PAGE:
Posted by Matt Haynes on , last updated

The Experiences team have been user testing their new prototype "The Next Episode", the Discovery team continues it's work on recommender systems and the Data team tests a new speaker diarization algorithm.

Talking with Machines

After much preparation and series of internal pilot testing it was time for the external user testing of The Next Episode. Nicky, Ant, Andrew, Henry, and Oscar spent two days putting the prototype to the test against a range of participants from the intended audience. Initial feedback was positive, with our attention also drawn to lots of future improvements and possible changes to further the experience.

Audio AR

Henry, Tim, Kristine and Emma attended a performance of Berberian Sound Studio and experienced the powerful and immersive sound design created by a team we’re working with on our early Audio AR experimentations…


The team has been focused primarily on recommendations:

  • Kristine has been doing background research on different approaches to music recommendations and how the algorithms can be shaped by users
  • Chris revisited earlier work on A/V recommendations to explore how we could build hybrid collaborative / metadata-based models
  • David met with the iPlayer recommendations team to discuss their findings on user research

Speaker Identification and Segmentation

During this sprint, the Data team were joined by Holly, our new Senior UX Researcher. Holly is joining us from the Government Digital Service.

Ben has been testing Google’s Unbounded Interleaved-State Recurrent Neural Network (UIS RNN) as an online speaker diarization system, he has been comparing it’s performance to the current LIUM segmenter and the more recent Kaldi X-Vectors implementation.

Misa and Alexandros are looking into an updated version of the VGGVox neural network for the speaker identification and discrimination stage or the system. They are looking at using “utterance-level embeddings” as decribed in the VoxCeleb2 paper from our friends at Oxford University.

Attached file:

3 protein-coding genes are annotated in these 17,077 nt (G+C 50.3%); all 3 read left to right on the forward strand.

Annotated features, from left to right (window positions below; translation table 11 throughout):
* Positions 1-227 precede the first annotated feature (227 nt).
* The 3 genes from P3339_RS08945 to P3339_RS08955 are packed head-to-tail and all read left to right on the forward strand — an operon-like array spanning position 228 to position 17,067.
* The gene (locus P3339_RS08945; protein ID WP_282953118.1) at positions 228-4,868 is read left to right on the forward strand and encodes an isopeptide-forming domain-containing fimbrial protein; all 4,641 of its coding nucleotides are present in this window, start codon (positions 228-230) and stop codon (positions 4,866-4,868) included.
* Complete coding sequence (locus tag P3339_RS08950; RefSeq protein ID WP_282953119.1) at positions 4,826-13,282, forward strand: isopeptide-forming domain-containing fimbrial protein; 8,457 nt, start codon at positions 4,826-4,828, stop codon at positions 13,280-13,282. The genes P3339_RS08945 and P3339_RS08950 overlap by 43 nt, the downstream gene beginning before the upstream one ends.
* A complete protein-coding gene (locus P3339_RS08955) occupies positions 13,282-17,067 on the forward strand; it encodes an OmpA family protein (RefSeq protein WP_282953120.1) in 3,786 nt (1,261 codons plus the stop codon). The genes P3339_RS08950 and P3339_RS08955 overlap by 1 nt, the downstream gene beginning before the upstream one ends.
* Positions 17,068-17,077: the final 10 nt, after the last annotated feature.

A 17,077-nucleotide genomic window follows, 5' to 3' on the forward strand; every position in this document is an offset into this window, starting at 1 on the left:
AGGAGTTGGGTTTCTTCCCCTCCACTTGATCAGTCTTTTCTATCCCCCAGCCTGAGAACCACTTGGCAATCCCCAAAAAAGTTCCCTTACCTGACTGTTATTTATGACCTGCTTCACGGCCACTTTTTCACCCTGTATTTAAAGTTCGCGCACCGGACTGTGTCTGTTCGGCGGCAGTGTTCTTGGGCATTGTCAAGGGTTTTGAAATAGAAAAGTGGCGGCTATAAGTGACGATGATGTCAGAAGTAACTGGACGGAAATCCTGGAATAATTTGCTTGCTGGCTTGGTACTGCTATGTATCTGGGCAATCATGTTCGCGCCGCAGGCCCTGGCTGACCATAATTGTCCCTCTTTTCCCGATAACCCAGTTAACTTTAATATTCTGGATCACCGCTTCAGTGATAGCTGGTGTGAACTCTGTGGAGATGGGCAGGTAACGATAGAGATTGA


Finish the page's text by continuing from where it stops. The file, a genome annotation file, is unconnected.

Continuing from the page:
Libby has been gathering together a page of press and links for further Tellybox promotion.


Chris is preparing for the upcoming W3C Advisory Committee meeting, and planning next year’s standards budget.

With the help of Chris, Alicia created a React component which use the Presentation API web standard to display web content from a browser to devices such as projectors and televisions through the ChromeCast. At the moment, the prototype only displays a static HTML page but the next step is to enable interaction by modifying the HTML from the browser. Chris sent some feedback on the Presentation API spec.

Graduate Projects

Emma has been creating graphs explaining the results of the Voice survey. She and Libby got a basic ‘voice robot’ working, self-contained on a Raspberry Pi using tensorflow, Rasa_nlu and Radiodan-neue, based on work by Anthony.

Oscar spent some time trying to get sonic pairing working combining the backend spike and using existing libraries, without success for the time being.

Other stuff

  • Vino and Libby ran a fun workshop with Goldsmith’s Interaction Design Studio (the makers of MyNatureWatch) to see if there are ways we can collaborate.
  • Tristan gave a remote talk to the Digital Journalism, Platforms, Professions and Coordination : OsloMet Digital Journalism Symposium on how to prototype news with a multi-disciplinary team. He’s also been planning for various reviews of our work with R&D management.
  • Libby spent some 10% time getting a heat sensor working with MyNatureWatch.
  • Oscar, with much appreciated help from Chris, got the Whereabout’s LED ring working - now showing available for the sit-stand desks.
  • Libby arranged and ran the regular Sounds / R&D meeting.

This post is part of the Internet Research and Future Services section